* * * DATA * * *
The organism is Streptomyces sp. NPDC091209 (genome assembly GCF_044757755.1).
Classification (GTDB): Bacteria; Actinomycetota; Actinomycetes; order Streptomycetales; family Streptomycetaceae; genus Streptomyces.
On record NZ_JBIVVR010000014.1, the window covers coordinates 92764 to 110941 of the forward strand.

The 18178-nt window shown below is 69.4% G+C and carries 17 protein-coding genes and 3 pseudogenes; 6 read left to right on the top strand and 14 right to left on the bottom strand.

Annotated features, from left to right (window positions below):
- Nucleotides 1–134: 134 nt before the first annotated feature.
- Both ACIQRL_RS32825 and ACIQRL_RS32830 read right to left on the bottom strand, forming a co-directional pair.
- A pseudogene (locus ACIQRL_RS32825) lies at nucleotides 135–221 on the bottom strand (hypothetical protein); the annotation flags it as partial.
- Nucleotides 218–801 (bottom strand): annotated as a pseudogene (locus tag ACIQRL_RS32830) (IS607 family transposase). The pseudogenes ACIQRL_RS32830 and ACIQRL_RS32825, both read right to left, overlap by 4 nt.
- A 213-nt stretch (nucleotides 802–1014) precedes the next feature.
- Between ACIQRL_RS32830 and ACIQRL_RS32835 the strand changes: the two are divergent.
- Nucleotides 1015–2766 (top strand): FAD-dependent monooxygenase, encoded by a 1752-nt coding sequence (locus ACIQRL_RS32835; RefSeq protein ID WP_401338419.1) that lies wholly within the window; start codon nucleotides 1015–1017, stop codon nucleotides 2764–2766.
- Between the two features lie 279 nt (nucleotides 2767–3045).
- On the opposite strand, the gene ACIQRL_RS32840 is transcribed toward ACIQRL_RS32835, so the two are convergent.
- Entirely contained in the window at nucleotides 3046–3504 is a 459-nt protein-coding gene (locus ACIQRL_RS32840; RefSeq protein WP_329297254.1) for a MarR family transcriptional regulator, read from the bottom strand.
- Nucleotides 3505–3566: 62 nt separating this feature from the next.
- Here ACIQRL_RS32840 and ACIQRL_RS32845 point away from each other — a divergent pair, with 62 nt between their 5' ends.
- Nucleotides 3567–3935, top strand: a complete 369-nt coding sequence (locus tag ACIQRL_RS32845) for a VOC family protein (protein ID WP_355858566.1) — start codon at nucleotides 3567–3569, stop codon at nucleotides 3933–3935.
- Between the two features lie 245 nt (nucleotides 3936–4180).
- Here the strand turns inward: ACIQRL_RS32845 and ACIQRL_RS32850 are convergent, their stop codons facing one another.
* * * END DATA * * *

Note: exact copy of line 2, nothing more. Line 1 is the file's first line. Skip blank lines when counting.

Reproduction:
Classification (GTDB): Bacteria; Actinomycetota; Actinomycetes; order Streptomycetales; family Streptomycetaceae; genus Streptomyces.